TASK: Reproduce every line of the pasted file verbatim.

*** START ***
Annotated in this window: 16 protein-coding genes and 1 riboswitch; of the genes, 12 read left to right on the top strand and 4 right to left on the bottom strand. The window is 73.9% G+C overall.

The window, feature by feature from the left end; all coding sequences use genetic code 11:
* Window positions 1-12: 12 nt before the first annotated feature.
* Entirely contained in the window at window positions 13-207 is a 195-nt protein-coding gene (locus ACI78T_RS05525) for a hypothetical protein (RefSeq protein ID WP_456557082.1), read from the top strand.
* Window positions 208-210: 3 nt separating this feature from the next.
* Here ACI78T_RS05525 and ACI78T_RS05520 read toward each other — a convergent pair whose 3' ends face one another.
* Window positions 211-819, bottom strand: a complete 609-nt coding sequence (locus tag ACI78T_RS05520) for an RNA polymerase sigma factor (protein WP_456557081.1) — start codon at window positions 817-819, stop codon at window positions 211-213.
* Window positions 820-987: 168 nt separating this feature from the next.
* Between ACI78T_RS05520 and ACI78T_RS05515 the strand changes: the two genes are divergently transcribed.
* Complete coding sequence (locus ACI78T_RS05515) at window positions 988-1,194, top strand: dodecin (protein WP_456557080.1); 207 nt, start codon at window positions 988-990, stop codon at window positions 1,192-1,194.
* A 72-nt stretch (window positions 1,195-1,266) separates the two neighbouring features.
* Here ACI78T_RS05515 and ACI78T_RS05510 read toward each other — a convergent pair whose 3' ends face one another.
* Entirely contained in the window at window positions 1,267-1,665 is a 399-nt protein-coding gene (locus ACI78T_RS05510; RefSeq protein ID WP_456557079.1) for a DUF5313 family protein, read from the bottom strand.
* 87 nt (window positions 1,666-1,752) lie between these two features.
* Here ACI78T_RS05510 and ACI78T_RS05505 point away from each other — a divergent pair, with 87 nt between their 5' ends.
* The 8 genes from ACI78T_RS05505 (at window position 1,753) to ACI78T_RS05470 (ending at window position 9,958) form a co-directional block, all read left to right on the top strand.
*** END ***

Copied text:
Annotated in this window: 16 protein-coding genes and 1 riboswitch; of the genes, 12 read left to right on the top strand and 4 right to left on the bottom strand. The window is 73.9% G+C overall.

The window, feature by feature from the left end; all coding sequences use genetic code 11:
* Window positions 1-12: 12 nt before the first annotated feature.
* Entirely contained in the window at window positions 13-207 is a 195-nt protein-coding gene (locus ACI78T_RS05525) for a hypothetical protein (RefSeq protein ID WP_456557082.1), read from the top strand.
* Window positions 208-210: 3 nt separating this feature from the next.
* Here ACI78T_RS05525 and ACI78T_RS05520 read toward each other — a convergent pair whose 3' ends face one another.
* Window positions 211-819, bottom strand: a complete 609-nt coding sequence (locus tag ACI78T_RS05520) for an RNA polymerase sigma factor (protein WP_456557081.1) — start codon at window positions 817-819, stop codon at window positions 211-213.
* Window positions 820-987: 168 nt separating this feature from the next.
* Between ACI78T_RS05520 and ACI78T_RS05515 the strand changes: the two genes are divergently transcribed.
* Complete coding sequence (locus ACI78T_RS05515) at window positions 988-1,194, top strand: dodecin (protein WP_456557080.1); 207 nt, start codon at window positions 988-990, stop codon at window positions 1,192-1,194.
* A 72-nt stretch (window positions 1,195-1,266) separates the two neighbouring features.
* Here ACI78T_RS05515 and ACI78T_RS05510 read toward each other — a convergent pair whose 3' ends face one another.
* Entirely contained in the window at window positions 1,267-1,665 is a 399-nt protein-coding gene (locus ACI78T_RS05510; RefSeq protein ID WP_456557079.1) for a DUF5313 family protein, read from the bottom strand.
* 87 nt (window positions 1,666-1,752) lie between these two features.
* Here ACI78T_RS05510 and ACI78T_RS05505 point away from each other — a divergent pair, with 87 nt between their 5' ends.
* The 8 genes from ACI78T_RS05505 (at window position 1,753) to ACI78T_RS05470 (ending at window position 9,958) form a co-directional block, all read left to right on the top strand.